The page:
6. Republican offensive opportunities

The GOP is almost entirely playing offense this year, which makes sense because they largely maxed out their conference with 247 seats after the 2014 midterms, hitting their largest post-World War II majority ever.

But there are a few Democratic-held seats that Republicans could flip as well on Tuesday. Atop that list is the northern Palm Beach County district being vacated by Rep. Patrick Murphy, who's running for Senate. This one performs better for the GOP in presidential years anyway, and Republicans have a great candidate in Army veteran Brian Mast, who lost both of his legs in Afghanistan and was awarded the Purple Heart. Meanwhile, Democratic nominee Randy Perkins, who owns an environmental clean-up company, has proven to be a very volatile and polarizing candidate, and most Democrats concede they'll probably lose this seat.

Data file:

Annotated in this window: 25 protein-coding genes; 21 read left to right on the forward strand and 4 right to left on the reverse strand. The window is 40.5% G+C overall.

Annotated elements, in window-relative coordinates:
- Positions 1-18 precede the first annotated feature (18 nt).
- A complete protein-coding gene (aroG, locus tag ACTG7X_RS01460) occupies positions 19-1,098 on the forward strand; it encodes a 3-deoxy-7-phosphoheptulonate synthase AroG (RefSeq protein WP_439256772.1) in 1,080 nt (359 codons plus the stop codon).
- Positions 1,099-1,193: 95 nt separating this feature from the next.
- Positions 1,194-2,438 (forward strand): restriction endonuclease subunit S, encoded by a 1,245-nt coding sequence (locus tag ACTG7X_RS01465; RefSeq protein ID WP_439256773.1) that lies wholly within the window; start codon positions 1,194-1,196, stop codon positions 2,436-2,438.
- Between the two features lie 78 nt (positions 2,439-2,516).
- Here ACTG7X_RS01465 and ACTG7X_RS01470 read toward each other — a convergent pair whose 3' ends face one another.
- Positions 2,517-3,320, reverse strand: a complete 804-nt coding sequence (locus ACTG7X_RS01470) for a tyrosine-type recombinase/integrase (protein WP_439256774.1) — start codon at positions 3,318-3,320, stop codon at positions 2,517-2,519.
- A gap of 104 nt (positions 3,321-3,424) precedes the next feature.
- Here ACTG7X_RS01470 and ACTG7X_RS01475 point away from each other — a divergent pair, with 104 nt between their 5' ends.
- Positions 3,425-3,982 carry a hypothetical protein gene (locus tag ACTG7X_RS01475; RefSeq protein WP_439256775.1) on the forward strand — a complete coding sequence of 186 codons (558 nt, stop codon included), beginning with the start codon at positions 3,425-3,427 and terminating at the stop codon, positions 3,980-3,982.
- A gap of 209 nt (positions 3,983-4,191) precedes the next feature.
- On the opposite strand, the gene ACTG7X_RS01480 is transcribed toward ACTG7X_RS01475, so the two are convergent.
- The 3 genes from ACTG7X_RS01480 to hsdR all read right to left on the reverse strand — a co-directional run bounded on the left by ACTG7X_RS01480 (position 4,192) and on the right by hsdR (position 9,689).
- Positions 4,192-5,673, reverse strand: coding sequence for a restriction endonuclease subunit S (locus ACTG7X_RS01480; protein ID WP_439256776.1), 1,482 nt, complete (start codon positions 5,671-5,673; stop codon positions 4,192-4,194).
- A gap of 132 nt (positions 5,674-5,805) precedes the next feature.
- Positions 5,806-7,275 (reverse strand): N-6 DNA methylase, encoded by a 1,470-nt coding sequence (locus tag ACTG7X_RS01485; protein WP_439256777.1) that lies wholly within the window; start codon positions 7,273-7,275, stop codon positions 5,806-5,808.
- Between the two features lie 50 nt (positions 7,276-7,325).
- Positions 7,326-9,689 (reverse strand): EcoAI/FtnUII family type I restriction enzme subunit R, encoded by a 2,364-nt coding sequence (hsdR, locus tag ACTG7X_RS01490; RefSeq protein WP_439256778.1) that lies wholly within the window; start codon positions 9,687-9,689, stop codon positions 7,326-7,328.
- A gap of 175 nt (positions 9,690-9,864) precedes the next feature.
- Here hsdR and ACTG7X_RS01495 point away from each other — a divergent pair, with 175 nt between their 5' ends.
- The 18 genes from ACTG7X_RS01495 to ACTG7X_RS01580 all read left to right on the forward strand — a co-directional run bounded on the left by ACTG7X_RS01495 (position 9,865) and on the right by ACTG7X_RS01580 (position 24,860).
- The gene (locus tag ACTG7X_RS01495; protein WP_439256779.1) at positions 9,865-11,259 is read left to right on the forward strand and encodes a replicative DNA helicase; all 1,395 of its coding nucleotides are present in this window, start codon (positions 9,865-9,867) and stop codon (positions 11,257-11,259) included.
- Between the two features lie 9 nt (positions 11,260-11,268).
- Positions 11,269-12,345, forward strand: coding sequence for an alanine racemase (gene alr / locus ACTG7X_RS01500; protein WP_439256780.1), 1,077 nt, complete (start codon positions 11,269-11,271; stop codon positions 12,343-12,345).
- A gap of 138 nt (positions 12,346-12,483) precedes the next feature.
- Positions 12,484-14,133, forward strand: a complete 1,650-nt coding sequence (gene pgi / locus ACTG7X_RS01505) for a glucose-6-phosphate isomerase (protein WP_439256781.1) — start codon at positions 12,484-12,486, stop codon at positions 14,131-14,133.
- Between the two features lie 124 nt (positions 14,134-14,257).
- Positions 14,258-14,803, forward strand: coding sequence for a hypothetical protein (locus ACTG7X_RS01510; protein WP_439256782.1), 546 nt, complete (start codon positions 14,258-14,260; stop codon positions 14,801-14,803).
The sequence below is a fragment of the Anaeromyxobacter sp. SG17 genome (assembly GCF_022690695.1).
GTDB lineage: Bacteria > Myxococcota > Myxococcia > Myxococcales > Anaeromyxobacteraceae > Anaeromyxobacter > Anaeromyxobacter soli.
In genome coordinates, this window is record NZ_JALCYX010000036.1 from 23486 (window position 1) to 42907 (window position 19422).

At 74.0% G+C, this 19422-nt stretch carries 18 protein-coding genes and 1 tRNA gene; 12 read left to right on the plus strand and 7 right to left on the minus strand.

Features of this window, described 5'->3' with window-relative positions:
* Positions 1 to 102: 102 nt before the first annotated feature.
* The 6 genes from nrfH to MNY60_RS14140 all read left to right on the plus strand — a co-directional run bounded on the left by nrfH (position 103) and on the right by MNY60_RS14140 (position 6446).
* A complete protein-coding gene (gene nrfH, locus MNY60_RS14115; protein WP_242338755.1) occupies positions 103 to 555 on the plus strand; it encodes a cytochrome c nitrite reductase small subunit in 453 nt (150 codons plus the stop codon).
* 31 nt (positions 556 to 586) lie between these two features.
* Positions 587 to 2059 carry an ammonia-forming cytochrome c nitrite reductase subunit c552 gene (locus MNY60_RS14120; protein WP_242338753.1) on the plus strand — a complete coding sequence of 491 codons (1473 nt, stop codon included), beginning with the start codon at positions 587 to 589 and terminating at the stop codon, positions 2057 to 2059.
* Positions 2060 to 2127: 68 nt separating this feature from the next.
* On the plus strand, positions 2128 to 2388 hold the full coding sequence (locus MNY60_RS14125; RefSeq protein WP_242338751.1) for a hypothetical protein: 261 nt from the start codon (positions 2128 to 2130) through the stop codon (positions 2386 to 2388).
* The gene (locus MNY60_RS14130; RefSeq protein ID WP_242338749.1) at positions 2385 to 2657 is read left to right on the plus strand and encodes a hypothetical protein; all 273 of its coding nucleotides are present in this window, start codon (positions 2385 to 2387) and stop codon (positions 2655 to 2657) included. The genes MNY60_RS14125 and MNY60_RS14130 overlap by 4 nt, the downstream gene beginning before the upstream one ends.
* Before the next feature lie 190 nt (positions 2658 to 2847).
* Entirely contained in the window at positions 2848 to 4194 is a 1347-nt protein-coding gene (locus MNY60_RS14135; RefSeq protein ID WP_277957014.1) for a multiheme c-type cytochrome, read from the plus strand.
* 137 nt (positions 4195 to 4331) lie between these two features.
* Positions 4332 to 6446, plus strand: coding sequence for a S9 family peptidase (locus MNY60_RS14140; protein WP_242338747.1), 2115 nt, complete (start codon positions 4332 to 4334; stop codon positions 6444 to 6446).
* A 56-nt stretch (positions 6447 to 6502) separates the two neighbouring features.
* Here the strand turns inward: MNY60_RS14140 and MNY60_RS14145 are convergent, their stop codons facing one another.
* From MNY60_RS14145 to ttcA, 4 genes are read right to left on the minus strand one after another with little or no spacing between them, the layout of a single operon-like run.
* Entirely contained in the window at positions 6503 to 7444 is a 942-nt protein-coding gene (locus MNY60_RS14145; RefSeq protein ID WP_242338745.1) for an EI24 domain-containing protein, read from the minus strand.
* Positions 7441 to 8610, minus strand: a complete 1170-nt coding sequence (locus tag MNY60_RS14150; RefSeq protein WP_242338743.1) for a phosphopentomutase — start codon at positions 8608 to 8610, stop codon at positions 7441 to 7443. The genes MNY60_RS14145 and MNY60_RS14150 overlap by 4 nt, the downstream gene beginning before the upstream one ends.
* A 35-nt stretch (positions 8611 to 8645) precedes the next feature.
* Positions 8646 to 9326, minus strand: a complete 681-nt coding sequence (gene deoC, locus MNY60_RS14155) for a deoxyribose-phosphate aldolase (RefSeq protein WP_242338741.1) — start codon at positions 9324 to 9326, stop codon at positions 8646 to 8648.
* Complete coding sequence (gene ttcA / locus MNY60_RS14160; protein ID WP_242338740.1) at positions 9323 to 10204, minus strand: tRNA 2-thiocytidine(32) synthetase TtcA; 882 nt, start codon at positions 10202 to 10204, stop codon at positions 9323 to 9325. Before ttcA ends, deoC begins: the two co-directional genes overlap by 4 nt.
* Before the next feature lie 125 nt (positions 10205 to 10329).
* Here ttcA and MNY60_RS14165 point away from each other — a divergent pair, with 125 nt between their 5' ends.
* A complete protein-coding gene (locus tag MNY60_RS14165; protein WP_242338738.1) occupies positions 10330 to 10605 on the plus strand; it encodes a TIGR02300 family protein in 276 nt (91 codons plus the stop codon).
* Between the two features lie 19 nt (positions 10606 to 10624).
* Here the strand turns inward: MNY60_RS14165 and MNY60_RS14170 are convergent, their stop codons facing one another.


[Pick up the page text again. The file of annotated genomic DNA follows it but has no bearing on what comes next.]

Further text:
There are no other completely clear-cut wins, but some races are still in play. Nebraska Blue Dog Rep. Brad Ashford's own polling shows he's still winning this district, but Republicans have hope that retired Air Force Brigadier Gen. Don Bacon could pull the upset.

Clinton isn't popular in Minnesota's Iron Range, which makes Republicans optimistic about Republican Stewart Mills's chances in his rematch with Democratic Rep. Rick Nolan after he lost by just over 3,700 votes in 2014. Trump can certainly help Mills here, but Nolan survived in a good GOP year and remains relatively popular.

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Jessica Taylor is a political reporter with NPR based in Washington, DC, covering elections and breaking news out of the White House and Congress. Her reporting can be heard and seen on a variety of NPR platforms, from on air to online. For more than a decade, she has reported on and analyzed House and Senate elections and is a contributing author to the 2020 edition of The Almanac of American Politics and is a senior contributor to The Cook Political Report.